How to Sell Books by the Truckload on Amazon (Penny Sansevieri): Holy goodness! This session was incredibly valuable. I, literally, sat in the session on my phone and toyed in KDP and within two hours noticed a rise in my Amazon ranks for one of my books. Keywords, my friends, are the “key” to success. I read the first edition of the book, the same title as the session, a couple of years ago and have now downloaded the updated version. This book is loaded with information of how to ride the Amazon algorithms and keep up with the every changing waves of the virtual book store. Book Link.
Plotting Through Characterization (Briana MacPerry): This was a wonderful class and Ms. MacPerry led a meditation session at the end. She combined The Hero’s Journey with building solid character traits to move the plot forward. The only draw back to this session was that she wouldn’t give the presentation hand out unless the attendee signed up for her mailing list. When I went to her website, you have to sign up for classes in order to get the slides from the presentation. I didn’t think that was appropriate considering we had already paid the $250 to attend the sessions in the first place. Other than that, it was an enjoyable class.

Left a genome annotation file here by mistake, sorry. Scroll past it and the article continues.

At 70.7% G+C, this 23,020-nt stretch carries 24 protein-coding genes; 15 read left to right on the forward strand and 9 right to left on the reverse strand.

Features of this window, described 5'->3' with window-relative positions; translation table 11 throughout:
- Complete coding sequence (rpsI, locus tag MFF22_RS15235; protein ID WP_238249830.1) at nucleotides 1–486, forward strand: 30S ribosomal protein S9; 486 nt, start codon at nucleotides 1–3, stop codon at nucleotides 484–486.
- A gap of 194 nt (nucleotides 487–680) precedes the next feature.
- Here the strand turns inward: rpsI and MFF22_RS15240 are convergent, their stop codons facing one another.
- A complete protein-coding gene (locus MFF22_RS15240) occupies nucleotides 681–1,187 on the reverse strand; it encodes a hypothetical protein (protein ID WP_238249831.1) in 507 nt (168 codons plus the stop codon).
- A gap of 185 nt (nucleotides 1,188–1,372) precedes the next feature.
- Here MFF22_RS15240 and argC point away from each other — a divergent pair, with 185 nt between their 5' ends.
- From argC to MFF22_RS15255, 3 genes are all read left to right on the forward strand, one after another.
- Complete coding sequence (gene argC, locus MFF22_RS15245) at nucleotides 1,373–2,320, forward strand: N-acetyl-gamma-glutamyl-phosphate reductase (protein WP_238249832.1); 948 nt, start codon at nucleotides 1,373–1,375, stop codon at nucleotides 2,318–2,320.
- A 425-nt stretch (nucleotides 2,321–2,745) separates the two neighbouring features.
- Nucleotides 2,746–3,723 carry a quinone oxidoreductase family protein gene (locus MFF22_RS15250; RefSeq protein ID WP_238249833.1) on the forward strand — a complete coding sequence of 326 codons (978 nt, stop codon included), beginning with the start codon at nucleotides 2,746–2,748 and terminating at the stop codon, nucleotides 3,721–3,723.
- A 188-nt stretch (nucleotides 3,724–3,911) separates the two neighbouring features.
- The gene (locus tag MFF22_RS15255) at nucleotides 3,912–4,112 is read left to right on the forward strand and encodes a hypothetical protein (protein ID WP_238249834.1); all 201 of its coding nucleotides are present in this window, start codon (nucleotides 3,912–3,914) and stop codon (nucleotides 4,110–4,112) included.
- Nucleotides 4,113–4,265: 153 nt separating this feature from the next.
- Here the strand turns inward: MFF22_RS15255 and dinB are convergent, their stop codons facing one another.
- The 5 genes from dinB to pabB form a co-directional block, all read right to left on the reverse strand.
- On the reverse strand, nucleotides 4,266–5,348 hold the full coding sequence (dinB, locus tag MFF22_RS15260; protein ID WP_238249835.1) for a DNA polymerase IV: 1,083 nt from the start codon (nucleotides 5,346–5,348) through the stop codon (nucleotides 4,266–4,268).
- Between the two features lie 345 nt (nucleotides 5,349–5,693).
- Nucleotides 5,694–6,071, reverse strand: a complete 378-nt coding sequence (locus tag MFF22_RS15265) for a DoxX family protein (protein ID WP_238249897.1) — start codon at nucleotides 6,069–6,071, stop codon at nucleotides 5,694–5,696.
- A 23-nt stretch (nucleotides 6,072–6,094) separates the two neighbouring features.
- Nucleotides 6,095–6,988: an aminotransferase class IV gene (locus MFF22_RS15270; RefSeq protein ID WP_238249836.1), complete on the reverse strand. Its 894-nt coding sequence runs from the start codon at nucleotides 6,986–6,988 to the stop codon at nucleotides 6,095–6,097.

New Adult: Is it Just YA with More Sex? (Anne Marie Ortega and Kimberly Sullivan): I had fun in this presentation. It was open discussion and the handout was easy to follow and summed up the basic criteria to be slotted in the New Adult genre. Personally, I love to read this genre and have a New Adult MM book coming out in October, so this class was very interesting. Ann Marie was charming and her book review site is a great place to find interesting New Adult titles. New Adult Book Reviews